Thursday, June 4

“Since we know what it is to fear the Lord, we try to persuade others”
(2 Corinthians 5:11).

You are probably familiar with the popular insurance commercials that feature a character named Mayhem who causes all kinds of trouble to persuade us to buy his insurance. Now that real mayhem is on the loose in many of our cities, it is not so amusing. We tend to take law and order for granted, and we pray this mayhem is not going to become a new normal. But what if the injustices of our society are not so much outlier exceptions as symptoms of a sin-sick system? What if all blessings that we had assumed to be well-deserved rewards were really the extraordinary interventions of a merciful and gracious God, who had been actively restraining sin’s destructive force? What if we have been taking God for granted?

We can only really consider these questions when we know what it is to fear the Lord. Anyone who knows what it is to fear the Lord will have submitted their life to humble examination in light of God’s Word. This allows the Holy Spirit to expose our deeper, inwardly contained sin, and gives us a chance to repent before the sin becomes outwardly destructive. Appreciating the extent of God’s forgiveness in Christ and the depths of God’s undeserved love for us then puts us in a position to respond to other sinners with long-suffering mercy rather than dismissive disregard or aggressive outrage.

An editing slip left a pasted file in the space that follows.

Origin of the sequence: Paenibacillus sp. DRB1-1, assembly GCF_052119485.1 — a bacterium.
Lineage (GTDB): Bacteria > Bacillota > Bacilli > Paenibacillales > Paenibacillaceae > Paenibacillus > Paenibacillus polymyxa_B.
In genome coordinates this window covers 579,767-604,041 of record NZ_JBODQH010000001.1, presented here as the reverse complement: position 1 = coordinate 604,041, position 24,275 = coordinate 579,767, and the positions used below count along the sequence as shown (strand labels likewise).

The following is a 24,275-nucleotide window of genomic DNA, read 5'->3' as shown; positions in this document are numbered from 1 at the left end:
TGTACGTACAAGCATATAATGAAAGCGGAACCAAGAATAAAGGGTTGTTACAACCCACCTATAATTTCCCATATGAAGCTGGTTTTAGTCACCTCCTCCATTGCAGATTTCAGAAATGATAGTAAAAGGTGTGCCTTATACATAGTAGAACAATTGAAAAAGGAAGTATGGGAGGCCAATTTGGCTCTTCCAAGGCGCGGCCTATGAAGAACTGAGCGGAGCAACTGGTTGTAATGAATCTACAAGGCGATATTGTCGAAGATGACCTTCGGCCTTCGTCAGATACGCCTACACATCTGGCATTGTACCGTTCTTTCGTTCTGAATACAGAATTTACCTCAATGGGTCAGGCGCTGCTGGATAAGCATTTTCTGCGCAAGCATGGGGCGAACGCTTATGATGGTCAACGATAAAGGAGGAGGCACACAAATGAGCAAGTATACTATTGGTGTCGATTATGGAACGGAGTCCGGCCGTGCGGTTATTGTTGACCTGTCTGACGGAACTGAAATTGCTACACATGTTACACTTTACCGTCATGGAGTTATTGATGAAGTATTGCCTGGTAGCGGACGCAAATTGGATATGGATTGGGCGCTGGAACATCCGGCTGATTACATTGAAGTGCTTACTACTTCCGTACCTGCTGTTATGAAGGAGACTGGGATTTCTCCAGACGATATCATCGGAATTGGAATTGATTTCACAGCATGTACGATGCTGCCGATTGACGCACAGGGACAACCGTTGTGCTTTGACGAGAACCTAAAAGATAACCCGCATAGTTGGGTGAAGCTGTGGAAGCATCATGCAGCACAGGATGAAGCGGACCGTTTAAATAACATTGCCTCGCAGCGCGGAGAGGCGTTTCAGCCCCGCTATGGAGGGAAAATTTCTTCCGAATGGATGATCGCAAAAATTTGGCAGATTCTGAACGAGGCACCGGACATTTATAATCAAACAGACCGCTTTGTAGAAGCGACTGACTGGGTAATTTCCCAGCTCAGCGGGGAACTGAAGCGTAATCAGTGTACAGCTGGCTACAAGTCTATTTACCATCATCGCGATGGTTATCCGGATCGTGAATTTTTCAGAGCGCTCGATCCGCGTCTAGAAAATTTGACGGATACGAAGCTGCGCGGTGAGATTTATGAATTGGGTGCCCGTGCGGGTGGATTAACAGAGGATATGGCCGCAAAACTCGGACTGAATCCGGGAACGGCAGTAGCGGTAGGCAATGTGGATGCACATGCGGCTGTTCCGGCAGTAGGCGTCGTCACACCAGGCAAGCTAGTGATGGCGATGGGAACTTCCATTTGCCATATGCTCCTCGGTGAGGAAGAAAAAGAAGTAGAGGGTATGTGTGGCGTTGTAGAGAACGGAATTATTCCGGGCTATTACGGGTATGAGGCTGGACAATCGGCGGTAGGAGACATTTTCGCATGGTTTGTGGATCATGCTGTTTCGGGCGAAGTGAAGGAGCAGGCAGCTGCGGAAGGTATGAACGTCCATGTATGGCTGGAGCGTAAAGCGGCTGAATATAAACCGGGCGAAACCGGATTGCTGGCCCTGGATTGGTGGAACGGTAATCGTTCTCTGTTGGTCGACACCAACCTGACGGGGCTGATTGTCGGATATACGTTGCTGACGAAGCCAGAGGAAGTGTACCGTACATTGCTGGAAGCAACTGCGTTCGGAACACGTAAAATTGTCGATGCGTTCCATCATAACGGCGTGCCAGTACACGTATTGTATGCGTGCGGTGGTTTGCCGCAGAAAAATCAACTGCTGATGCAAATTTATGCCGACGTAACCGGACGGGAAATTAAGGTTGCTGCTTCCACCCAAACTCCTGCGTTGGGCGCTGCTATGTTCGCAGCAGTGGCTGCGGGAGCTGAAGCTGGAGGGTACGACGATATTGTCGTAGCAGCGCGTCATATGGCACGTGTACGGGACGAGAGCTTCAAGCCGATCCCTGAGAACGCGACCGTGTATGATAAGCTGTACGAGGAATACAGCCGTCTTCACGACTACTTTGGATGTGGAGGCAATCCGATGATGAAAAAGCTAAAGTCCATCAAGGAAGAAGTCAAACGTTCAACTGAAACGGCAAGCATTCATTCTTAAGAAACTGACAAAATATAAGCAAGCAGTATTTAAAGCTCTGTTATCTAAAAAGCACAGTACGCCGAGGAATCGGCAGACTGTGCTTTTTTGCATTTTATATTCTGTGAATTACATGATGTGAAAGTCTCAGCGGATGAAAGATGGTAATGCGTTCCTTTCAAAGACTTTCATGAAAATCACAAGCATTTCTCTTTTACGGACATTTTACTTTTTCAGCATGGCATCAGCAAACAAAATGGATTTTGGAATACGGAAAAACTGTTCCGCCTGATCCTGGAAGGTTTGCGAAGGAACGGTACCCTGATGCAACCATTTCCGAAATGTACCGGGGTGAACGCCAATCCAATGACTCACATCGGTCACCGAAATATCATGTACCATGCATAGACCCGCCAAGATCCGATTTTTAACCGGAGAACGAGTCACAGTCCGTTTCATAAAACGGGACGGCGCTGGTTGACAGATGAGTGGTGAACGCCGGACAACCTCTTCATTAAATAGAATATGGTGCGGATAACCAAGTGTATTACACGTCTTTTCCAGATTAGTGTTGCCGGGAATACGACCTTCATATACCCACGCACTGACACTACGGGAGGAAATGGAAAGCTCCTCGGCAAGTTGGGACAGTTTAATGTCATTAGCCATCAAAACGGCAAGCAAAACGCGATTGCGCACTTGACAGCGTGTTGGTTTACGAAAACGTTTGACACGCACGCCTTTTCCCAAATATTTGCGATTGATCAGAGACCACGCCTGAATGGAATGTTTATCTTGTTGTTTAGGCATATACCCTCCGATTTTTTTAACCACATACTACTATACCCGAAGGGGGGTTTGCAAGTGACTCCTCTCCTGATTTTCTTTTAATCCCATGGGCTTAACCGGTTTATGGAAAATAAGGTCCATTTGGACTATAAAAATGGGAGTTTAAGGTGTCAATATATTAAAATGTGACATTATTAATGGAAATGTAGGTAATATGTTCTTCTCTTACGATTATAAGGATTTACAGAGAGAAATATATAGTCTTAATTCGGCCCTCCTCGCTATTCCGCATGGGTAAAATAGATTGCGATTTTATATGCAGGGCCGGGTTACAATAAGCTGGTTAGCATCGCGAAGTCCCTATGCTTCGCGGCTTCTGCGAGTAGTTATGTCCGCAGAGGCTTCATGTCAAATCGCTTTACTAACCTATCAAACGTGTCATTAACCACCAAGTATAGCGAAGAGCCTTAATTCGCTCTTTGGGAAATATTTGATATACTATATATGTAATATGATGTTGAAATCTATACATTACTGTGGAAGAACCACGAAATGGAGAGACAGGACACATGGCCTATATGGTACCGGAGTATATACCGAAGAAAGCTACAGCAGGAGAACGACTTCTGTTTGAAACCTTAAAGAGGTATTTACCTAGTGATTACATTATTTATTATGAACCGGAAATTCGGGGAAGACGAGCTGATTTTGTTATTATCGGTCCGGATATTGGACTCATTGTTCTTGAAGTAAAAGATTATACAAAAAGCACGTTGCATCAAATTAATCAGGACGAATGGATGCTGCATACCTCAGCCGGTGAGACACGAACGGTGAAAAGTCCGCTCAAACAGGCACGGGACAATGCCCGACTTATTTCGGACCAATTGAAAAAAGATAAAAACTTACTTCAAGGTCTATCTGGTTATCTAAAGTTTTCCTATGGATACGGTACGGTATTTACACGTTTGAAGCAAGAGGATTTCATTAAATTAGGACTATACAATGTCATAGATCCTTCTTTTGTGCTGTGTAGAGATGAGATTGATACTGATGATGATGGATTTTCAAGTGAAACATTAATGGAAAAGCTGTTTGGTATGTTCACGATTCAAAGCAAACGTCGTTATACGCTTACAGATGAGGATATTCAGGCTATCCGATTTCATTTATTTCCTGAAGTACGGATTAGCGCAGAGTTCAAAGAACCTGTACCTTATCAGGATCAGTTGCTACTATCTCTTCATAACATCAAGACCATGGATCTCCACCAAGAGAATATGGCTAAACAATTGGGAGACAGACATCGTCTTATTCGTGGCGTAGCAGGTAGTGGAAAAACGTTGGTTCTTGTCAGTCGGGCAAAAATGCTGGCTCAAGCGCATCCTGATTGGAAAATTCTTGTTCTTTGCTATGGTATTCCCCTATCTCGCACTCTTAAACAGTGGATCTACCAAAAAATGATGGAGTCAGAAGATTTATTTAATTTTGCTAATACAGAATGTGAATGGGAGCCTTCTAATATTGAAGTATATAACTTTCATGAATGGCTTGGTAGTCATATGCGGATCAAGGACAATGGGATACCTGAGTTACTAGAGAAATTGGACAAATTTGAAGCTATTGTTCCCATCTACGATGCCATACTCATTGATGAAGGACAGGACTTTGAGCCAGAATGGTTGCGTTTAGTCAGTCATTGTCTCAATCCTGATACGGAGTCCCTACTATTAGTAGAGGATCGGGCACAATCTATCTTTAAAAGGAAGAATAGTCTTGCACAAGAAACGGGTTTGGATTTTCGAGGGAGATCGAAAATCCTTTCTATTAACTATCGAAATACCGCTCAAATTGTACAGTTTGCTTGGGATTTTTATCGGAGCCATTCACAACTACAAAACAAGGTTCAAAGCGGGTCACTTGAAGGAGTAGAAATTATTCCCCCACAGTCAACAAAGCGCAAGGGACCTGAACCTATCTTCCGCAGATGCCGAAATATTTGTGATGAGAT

When God’s grace changes us and we stop conforming to an unjust system, it puts pressure on the system to change. This is how Rosa Parks and the civil rights movement changed institutionalized racism. While racism may still be systemic in our culture, the principles articulated by M. L. King, Jr. will still prove effective against it. “Nonviolence seeks friendship and understanding with the opponent. Nonviolence does not seek to defeat the opponent. Nonviolence is directed against evil systems, forces, oppressive policies, unjust acts, but not against persons” (thekingcenter.org). These principles are based on Jesus’ teachings and example. For best results, they need to be combined with prayer in his Name and trust in his indwelling Spirit.

Father in heaven, thank you for all the ways you restrain sin in ourselves, our communities, and our world. Give grace for repentance, and gracious words to the repentant. Use your people to persuade others of your goodness and glory in Christ Jesus your Son.